This book is a literary study of John’s gospel focusing upon the doubting Thomas story’s role as its climax. The author analyses the Thomas episode in light of the roles played by the characters Jesus encounters throughout the gospel. They serve primarily to reveal how Jesus’ identity as God’s life-giving son is perceived in relation to humanity. For those who believe, he is simultaneously both the cause and the object of faith. In John, “faith” and “life” are inseparable. The life that faith engenders flows from Jesus alone, and the faith achieved by his followers comes only as a result of his causative action. Thomas’ change from unbeliever to believer is the climactic illustration of this idea
The Lector and the Early Christian Audience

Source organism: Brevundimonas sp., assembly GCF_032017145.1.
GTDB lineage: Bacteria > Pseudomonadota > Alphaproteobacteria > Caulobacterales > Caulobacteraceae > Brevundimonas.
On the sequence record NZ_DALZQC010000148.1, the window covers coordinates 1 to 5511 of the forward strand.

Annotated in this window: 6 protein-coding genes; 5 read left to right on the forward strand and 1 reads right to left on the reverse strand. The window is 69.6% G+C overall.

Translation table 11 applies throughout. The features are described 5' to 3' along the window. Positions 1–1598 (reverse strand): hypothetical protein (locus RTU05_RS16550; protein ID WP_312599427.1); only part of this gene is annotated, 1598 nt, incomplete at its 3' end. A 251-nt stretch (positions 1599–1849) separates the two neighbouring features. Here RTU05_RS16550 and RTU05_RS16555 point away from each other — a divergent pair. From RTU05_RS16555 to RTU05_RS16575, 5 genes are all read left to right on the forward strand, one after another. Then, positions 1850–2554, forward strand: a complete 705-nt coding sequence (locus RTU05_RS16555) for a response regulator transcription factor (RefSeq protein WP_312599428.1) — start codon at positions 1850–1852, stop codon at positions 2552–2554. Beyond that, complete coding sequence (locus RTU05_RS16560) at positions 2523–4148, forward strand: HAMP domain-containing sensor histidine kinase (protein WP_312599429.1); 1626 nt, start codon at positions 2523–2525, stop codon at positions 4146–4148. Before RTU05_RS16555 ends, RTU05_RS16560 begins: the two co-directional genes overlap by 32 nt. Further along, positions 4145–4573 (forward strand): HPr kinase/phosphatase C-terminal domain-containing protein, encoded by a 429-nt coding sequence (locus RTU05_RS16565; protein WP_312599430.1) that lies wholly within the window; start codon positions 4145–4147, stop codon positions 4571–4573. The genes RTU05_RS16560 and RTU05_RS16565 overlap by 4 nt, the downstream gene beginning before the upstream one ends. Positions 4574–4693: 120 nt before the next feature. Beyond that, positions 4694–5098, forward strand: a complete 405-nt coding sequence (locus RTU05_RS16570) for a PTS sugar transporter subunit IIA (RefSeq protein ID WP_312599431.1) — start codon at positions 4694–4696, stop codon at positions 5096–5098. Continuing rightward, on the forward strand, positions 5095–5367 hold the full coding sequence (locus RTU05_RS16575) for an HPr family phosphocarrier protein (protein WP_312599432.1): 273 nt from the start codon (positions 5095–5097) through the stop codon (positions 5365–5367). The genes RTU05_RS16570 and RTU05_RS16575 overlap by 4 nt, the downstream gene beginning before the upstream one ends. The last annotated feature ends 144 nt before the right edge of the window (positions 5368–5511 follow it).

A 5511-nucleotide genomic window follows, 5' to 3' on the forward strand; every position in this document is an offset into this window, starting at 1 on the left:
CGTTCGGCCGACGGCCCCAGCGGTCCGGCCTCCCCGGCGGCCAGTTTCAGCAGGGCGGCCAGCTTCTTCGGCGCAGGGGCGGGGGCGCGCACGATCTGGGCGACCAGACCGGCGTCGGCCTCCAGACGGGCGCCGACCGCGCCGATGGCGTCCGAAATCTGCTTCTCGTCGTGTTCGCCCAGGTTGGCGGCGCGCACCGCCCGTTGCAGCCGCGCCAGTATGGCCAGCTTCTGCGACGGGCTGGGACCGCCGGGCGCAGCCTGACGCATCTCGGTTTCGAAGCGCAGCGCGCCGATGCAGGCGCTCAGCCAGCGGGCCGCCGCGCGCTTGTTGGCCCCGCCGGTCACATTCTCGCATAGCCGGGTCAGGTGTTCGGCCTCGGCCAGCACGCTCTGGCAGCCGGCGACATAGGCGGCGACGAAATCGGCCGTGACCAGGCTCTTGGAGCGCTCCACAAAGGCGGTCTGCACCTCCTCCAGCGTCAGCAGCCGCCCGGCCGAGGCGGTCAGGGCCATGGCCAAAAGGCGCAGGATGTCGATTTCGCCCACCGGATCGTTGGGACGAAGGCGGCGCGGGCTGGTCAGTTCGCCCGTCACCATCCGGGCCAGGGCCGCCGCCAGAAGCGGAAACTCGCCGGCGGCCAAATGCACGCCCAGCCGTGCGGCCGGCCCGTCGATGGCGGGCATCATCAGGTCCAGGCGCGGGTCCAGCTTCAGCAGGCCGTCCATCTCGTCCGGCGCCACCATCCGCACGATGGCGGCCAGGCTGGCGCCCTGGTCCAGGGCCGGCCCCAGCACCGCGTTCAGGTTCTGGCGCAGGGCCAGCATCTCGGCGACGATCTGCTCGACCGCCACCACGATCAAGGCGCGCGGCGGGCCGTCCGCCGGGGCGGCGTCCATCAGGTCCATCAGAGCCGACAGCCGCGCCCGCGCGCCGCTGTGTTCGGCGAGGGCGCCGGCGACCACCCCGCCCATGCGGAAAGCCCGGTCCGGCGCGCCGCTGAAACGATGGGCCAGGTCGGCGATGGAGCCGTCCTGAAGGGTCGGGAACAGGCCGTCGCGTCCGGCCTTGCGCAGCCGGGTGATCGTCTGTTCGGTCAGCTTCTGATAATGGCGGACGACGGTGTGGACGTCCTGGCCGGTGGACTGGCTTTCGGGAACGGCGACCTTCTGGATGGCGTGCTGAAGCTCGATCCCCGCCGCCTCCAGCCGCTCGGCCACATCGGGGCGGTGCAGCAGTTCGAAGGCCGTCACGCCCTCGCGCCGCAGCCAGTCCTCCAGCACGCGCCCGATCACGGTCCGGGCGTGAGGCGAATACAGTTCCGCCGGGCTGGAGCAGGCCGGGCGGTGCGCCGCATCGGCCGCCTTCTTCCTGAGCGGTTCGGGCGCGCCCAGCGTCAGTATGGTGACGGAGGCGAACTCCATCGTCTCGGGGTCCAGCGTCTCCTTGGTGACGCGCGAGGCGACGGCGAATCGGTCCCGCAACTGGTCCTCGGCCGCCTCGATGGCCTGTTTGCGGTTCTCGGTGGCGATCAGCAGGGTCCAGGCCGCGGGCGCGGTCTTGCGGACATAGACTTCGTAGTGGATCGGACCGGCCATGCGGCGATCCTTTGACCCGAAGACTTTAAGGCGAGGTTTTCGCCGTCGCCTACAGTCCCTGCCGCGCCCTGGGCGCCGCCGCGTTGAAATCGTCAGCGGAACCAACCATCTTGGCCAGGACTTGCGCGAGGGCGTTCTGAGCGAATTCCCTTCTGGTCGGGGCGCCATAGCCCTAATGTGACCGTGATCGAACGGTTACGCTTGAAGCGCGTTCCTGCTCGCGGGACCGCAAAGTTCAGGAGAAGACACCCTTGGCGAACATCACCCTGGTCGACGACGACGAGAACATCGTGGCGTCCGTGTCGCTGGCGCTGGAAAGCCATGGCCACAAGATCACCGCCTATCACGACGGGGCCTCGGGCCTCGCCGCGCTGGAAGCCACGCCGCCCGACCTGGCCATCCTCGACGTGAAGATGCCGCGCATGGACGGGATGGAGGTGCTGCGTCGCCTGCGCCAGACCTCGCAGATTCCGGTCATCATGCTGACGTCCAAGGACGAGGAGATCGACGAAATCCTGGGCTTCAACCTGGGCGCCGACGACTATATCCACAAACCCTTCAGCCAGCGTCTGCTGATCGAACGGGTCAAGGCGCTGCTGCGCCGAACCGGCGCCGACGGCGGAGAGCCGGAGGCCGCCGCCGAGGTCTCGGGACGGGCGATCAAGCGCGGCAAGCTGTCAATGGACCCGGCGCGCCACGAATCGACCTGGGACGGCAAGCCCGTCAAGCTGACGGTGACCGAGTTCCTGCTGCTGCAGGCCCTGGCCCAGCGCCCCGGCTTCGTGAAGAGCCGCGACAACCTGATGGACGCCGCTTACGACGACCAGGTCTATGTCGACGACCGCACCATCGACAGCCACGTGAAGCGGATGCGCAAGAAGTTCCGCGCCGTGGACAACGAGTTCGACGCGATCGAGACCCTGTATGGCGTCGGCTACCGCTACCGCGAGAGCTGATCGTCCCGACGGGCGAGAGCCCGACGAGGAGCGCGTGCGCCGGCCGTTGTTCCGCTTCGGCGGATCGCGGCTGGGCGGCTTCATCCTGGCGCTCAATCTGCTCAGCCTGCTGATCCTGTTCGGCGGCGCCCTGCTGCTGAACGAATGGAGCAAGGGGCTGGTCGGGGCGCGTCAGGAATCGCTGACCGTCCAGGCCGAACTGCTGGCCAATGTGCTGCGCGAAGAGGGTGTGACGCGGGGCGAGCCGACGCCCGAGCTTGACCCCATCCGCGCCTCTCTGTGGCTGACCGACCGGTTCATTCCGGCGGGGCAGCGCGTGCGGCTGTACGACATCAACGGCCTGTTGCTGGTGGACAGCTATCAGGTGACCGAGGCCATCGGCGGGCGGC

William Shiell proposes that the book of Acts was performed orally by a lector in the early church following Greco-Roman rhetorical conventions for recitation and delivery rather than directly read by an audience that was minimally literate. Shiell’s study outlines the function of the lector in Greco-Roman times as a filter through which an audience would receive a text. He describes the conventions for performers’ gestures, facial expressions, and vocal inflections found in material from Greco-Roman literature and art that are mirrored in the book of Acts. He examines how a reading of Acts in this light can fill interpretive gaps left by literary and rhetorical-critical studies that focus on the reading rather than the hearing of biblical texts.